When using rvu directly, or through rad, the output resolution scales to the output device. How can I set a pixel dimension of the output device? Can this be set within rad? My output device is X11.
I would like to render landscape aspect ratio images and would like to better preview what I’m doing.
There’s no standard way to set the rvu window size on startup, but you can resize the window once it opens by grabbing a corner. The aspect ratio is set by the view, and the window is resized to fit within the selected (rubber-band) rectangle while matching the view-specified aspect ratio. The view aspect can be controlled on the command line with the rvu -vh and -vv options. There may also be methods specific to your X11 window manager to tell the window to resize, but I wouldn’t know what those are.
Thanks Greg! I see - there are a variety of X11 window management tools out there I can use
I would like to clarify my understanding of how setting resolutions and aspect ratios works. Can you confirm my understanding below?
In other renderers, the camera would have a sensor size in mm, a focal length in mm, and a desired picture output resolution in px, such as 1920x1080. For anti-aliasing I would set a “multiplier”, e.g. 2x to render at 2x the output resolution before scaling to the final output resolution. If I had a common sensor size of 35mm, and a focal length of 20.855688mm (yes, I specifically chose that number), are these settings in
rad correct to achieve the above numbers?
# 80 degrees vh given by 2*atan(sensor_size/(2*focal_length))
# 45 degrees vv given by 80 * 1080 / 1920
render=-vh 80 -vv 45
# Set output resolution as desired resolution * 2 (for 2x antialiasing)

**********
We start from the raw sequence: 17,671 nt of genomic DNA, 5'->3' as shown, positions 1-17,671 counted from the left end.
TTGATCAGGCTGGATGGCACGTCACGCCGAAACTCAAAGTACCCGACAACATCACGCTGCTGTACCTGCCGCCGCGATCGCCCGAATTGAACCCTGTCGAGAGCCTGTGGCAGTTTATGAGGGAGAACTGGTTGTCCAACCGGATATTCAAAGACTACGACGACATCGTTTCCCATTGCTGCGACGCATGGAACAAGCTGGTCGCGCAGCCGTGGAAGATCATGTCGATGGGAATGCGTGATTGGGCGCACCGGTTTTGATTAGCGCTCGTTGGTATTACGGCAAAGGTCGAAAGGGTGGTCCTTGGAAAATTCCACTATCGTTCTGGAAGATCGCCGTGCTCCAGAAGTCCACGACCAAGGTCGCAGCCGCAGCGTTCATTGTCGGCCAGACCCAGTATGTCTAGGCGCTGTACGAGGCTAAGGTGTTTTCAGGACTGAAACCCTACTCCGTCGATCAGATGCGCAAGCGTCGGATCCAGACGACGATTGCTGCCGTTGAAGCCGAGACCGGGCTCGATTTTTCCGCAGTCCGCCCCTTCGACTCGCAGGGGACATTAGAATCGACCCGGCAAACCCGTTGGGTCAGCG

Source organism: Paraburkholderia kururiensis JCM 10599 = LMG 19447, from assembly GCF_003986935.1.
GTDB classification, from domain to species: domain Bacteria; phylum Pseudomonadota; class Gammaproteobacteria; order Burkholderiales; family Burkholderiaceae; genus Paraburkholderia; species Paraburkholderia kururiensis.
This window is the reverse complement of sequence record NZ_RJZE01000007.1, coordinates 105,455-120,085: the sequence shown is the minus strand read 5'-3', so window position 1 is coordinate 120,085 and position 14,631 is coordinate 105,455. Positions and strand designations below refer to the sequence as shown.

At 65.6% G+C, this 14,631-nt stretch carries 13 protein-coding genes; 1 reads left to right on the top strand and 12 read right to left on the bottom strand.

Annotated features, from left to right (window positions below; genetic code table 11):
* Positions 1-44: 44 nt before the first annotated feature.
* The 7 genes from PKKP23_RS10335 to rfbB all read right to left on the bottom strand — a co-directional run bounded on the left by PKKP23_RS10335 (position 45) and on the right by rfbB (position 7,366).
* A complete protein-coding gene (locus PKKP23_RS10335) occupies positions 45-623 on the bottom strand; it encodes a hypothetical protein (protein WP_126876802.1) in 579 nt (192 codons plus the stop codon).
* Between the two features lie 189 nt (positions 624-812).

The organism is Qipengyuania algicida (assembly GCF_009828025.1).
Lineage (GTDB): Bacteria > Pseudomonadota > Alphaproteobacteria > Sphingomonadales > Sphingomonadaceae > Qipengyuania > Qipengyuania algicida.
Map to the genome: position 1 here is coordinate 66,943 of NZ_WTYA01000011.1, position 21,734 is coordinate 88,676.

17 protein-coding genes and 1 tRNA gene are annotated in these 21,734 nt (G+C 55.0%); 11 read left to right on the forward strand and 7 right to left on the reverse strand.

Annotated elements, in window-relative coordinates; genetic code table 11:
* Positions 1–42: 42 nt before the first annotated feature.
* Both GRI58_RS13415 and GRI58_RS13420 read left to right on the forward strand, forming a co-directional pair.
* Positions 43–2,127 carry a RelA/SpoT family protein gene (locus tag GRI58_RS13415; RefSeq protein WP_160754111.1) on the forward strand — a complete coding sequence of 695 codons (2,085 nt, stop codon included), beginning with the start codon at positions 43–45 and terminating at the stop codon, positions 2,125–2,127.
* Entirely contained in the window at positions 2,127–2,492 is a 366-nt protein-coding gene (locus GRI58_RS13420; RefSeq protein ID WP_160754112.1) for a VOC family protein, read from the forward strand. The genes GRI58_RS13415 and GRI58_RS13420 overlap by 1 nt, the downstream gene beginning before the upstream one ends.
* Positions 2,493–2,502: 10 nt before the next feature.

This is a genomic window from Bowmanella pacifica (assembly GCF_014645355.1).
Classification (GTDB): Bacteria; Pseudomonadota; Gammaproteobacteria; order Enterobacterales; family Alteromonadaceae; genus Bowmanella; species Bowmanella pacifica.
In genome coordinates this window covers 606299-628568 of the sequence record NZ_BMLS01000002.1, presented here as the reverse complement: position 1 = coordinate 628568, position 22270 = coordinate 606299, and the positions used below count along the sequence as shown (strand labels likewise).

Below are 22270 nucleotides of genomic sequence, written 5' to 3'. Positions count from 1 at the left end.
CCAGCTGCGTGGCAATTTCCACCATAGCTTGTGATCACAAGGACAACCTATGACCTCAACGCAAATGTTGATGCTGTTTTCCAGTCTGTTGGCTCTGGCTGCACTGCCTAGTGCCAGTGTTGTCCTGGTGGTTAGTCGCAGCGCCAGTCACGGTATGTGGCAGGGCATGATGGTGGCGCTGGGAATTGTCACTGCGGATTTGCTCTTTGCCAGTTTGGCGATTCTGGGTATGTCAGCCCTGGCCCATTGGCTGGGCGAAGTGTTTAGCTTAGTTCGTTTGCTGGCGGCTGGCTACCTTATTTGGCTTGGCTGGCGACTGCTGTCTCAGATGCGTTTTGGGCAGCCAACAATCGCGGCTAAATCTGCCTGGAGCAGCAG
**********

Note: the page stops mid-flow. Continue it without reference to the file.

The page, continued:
# Use pfilt to scale down the 2x antialiasing
pfilt=-x /2 -y /2
I also noticed that setting
render=-x 3840 -y 2160 overrides the
RESOLUTION=3840 2160 setting, but in doing so it breaks interactive rendering (
rad -o x11). Is this expected behaviour?
Your calculation of 80° is correct, but you need to do something similar to get the -vv setting, i.e.:
which gives 50.534°. Radiance doesn’t use sensor size and focal length because it’s an artificial way to get to view angles, and doesn’t extend to work with fisheye views and the like.
As for the rad settings, typically you would specify the final resolution using the RESOLUTION variable, and rad would decide how much to oversample depending on your setting of the QUALITY variable (3x for “high”, 2x for “medium” and 1x for “low”). Also, use the “view” variable rather than “render” to control the view. Something like:
RESOLUTION= 1920 1080
view= v1 -vtv -vh 80 -vv 50.534 -vp [origin] -vd [direction]
The “v1” string above is used in the output picture name, so you can have multiple views and tell them apart. You can also specify this ID with the rad -v option on the command line and the “L” command in rvu.
Thank you Greg! You are absolutely correct and your -vv setting makes much more sense! It all seems to work smoothly now!